News of the Week: October 19th - 30th, 2015
Hello 4th and 5th grade families!
We have had a very busy last week and a half! Read below to learn what we've been up to. You can find some photos from our field trip at the end of this post.
Mali Health Project: This past Monday we had the opportunity to visit the Mali Health office to learn about Ebola from a local doctor. There, we met the 20 students that will work on the project with us. We also visited a Malian school and AISB students were able to take a peek into what life is like for the majority of children in the city. This is very important because our graphic novel will be designed and written with them as our intended audience. We will be keeping them in mind as we create the novel to make sure that it is something that they can relate to. This past Friday, the same 20 students, a couple of their teachers, and a few Mali Health employees joined us to work on story boarding and taking the photos that we will soon turn into illustrations. Communication was difficult at first but the students were able to break through barriers and complete the task at hand. It was quite impressive! Tendresse said it best when she said, "It was weird. Usually things don't work like that. It started off hard but actually ended up good!" We will see these new friends in about a month's time during our celebration once the novel is complete.
Reading: Rather than beginning another whole group novel, we will be reading high-quality children's books and short stories to help us practice various reading skills. We have recently read Eve Bunting's Fly Away Home and Sherry Garland's The Lotus Seed to practice the QAR strategy; QAR stands for Question-Answer-Relationship. It is used to help students identify different levels of questioning and where we can find the answers to our questions (in one place in the text, in many places, with clues from the author, through our own connections). We have also practiced the strategy of drawing conclusions; combining many inferences to come to a final conclusion about a text. This worked especially well with the short, suspenseful story we read titled The Landlady by Roald Dahl. Students interacted with the text and compiled their inferences. Students are creating a well-planned paragraph that proposes and supports what they believe will be the main character's fate.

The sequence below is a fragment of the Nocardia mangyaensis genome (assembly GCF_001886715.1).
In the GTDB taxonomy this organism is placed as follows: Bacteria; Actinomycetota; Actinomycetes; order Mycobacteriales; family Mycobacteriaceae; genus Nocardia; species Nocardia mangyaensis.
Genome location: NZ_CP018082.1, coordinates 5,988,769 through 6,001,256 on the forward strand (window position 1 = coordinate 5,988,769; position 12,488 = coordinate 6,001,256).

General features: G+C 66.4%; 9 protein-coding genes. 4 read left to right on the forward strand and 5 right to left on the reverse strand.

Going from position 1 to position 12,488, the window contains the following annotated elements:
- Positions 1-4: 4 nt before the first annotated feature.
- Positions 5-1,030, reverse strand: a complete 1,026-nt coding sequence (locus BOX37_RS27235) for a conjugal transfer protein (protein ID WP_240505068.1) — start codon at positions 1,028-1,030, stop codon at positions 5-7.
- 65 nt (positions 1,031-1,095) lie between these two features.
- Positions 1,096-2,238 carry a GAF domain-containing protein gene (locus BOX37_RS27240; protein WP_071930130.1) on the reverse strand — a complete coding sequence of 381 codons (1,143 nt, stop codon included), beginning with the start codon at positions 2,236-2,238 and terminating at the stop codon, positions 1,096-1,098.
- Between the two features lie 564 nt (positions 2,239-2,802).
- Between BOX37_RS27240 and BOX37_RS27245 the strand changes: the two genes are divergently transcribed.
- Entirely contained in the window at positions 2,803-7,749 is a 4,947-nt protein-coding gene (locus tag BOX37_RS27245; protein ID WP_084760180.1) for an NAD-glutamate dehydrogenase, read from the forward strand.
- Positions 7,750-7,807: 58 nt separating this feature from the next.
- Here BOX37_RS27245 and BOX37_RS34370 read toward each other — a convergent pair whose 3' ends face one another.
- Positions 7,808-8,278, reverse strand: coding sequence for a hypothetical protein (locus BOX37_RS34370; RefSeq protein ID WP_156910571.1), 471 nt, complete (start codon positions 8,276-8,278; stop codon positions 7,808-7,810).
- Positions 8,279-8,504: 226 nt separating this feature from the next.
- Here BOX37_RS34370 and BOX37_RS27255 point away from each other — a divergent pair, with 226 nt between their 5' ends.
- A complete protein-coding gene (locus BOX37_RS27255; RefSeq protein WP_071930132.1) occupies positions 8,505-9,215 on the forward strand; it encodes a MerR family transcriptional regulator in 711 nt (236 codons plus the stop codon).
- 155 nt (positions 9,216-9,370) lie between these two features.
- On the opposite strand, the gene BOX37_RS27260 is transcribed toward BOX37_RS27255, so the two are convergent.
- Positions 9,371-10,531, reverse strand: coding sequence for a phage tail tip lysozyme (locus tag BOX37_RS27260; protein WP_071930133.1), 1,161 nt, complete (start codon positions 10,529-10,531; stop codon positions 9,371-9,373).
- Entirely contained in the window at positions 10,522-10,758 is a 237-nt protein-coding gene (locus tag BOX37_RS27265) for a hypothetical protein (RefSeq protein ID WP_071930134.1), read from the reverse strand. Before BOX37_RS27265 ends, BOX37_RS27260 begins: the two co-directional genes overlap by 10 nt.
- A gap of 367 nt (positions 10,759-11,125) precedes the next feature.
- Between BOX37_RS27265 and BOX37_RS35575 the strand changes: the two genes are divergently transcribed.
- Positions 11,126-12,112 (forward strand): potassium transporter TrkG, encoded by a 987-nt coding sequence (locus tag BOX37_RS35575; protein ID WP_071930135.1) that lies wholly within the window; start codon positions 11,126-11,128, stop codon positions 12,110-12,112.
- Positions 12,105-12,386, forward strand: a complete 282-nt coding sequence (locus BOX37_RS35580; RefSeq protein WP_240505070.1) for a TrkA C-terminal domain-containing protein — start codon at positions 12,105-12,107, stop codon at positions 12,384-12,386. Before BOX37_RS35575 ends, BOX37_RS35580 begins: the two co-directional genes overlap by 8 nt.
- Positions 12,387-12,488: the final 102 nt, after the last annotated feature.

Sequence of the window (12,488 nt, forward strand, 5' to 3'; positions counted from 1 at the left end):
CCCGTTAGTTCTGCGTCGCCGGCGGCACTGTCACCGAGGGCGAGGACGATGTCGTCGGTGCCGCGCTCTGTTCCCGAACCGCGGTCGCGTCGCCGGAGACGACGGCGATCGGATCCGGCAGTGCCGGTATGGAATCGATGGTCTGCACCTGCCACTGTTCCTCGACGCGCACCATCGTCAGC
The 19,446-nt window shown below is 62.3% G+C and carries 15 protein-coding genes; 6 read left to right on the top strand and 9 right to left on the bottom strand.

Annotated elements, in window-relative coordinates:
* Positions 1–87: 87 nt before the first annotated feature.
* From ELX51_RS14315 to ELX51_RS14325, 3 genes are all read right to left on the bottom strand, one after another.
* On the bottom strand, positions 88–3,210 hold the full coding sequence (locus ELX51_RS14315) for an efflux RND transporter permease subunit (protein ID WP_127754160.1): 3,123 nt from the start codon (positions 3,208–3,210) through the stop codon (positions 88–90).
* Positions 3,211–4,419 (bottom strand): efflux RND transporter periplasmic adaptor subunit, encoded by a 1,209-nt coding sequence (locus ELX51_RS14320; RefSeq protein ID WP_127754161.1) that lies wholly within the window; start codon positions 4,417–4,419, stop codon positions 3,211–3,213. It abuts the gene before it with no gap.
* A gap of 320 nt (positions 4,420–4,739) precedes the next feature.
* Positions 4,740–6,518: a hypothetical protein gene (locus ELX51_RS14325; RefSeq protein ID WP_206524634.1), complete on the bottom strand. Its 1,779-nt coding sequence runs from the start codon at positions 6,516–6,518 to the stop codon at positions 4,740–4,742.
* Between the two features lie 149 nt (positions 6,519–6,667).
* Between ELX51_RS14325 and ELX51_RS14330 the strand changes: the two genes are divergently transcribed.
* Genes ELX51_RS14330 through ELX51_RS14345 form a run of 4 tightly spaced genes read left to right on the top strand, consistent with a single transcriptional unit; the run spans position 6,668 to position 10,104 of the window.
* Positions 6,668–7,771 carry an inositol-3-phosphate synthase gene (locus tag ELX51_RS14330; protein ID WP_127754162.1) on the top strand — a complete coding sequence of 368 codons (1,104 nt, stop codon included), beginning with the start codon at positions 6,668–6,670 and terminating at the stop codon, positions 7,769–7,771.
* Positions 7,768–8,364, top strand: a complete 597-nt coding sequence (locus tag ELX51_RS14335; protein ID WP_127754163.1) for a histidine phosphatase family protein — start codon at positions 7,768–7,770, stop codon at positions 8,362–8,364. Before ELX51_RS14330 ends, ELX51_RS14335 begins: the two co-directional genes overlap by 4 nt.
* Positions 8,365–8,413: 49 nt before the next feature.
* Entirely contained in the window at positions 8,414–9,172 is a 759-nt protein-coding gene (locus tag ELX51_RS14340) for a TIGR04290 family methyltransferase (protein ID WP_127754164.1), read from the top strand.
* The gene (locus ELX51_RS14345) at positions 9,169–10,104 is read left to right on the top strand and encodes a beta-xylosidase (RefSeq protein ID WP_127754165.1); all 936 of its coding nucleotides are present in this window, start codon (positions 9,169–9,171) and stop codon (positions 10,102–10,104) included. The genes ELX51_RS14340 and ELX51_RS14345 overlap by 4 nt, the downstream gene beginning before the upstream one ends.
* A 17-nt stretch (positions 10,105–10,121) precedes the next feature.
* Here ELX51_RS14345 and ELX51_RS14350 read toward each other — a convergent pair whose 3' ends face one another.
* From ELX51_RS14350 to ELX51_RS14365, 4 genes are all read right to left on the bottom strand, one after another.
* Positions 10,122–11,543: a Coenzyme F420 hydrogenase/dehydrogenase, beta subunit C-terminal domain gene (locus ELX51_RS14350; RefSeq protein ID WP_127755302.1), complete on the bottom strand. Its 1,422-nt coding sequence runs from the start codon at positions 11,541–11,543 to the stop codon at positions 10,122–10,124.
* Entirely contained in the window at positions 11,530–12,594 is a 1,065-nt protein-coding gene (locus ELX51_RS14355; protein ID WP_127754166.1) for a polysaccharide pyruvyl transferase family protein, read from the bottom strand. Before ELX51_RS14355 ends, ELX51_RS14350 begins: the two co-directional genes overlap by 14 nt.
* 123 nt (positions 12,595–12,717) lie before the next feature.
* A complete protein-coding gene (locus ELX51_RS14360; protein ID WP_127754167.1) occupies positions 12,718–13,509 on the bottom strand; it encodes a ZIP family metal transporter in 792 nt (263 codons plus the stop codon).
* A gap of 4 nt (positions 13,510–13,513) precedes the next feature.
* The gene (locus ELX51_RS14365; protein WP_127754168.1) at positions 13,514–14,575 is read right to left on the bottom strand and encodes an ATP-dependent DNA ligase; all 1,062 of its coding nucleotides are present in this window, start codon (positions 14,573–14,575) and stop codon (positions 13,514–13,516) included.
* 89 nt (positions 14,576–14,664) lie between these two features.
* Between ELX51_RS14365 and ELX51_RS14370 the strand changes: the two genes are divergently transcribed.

Writing: As students are working on typing up their final drafts (it is taking much longer than anticipated!) we are using our work in reading to practice for our next writing unit. We are using "proposition and support" language to make a strong statement and support it with details/evidence from the text. This quarter's writing unit is on personal and persuasive essays. We have also recently begun a daily, 5-minute "drop everything and write!" activity. Students write to a different prompt each day and practice expressing their ideas quickly, clearly, and confidently. So far, they love it.
Math: The fourth graders have been hard at work on multiplication strategies. They have worked with finding factors and multiples of a given number as well as discovering patterns for multiplying across various place values. Students reviewed rounding and estimating and used place value patterns to find the product mentally. The fifth graders have been focusing on long division. We looked at the distributive property of division as well as partial products. Students are eager to attempt more difficult problems. I often hear, "can we try to divide a number in the millions?" Getting a strong foundation in dividing with a one-digit divisor will be very important for what's coming next: two-digit divisors!
Science: We took a slight detour from learning about different systems to focus on Ebola for our Mali Health project. Students took notes on various videos and read a variety of articles that taught about Ebola's history, symptoms, how to protect yourself, and the different pathways scientists are researching in hopes to find a cure and a vaccine. The high school Science teacher, Sarah Laupidus, was working as a Peace Corps volunteer in Sierra Leone when the most recent outbreak hit. She came in to speak with our class and share her experience. The students were able to conduct an interview with a first-hand source!
Regular science lessons will recommence in the upcoming week.
November 6th: Parent-Teacher Conferences